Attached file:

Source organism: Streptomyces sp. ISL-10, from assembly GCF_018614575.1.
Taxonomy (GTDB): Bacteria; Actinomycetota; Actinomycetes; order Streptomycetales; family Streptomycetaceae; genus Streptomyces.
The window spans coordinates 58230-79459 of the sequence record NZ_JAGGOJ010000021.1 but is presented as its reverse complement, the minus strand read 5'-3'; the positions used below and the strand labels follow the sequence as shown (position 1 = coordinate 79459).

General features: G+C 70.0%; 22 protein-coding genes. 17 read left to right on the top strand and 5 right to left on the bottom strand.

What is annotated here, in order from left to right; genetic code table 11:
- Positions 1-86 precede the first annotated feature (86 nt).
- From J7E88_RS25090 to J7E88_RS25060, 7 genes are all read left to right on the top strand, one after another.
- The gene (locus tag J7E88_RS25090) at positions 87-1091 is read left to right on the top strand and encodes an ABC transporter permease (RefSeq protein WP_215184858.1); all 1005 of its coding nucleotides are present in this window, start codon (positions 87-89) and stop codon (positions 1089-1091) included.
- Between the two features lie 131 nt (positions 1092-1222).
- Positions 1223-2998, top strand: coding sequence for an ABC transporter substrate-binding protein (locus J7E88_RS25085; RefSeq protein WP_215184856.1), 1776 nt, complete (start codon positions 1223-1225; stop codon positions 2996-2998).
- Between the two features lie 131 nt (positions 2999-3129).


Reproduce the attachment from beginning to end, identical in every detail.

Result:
Source organism: Streptomyces sp. ISL-10, from assembly GCF_018614575.1.
Taxonomy (GTDB): Bacteria; Actinomycetota; Actinomycetes; order Streptomycetales; family Streptomycetaceae; genus Streptomyces.
The window spans coordinates 58230-79459 of the sequence record NZ_JAGGOJ010000021.1 but is presented as its reverse complement, the minus strand read 5'-3'; the positions used below and the strand labels follow the sequence as shown (position 1 = coordinate 79459).

General features: G+C 70.0%; 22 protein-coding genes. 17 read left to right on the top strand and 5 right to left on the bottom strand.

What is annotated here, in order from left to right; genetic code table 11:
- Positions 1-86 precede the first annotated feature (86 nt).
- From J7E88_RS25090 to J7E88_RS25060, 7 genes are all read left to right on the top strand, one after another.
- The gene (locus tag J7E88_RS25090) at positions 87-1091 is read left to right on the top strand and encodes an ABC transporter permease (RefSeq protein WP_215184858.1); all 1005 of its coding nucleotides are present in this window, start codon (positions 87-89) and stop codon (positions 1089-1091) included.
- Between the two features lie 131 nt (positions 1092-1222).
- Positions 1223-2998, top strand: coding sequence for an ABC transporter substrate-binding protein (locus J7E88_RS25085; RefSeq protein WP_215184856.1), 1776 nt, complete (start codon positions 1223-1225; stop codon positions 2996-2998).
- Between the two features lie 131 nt (positions 2999-3129).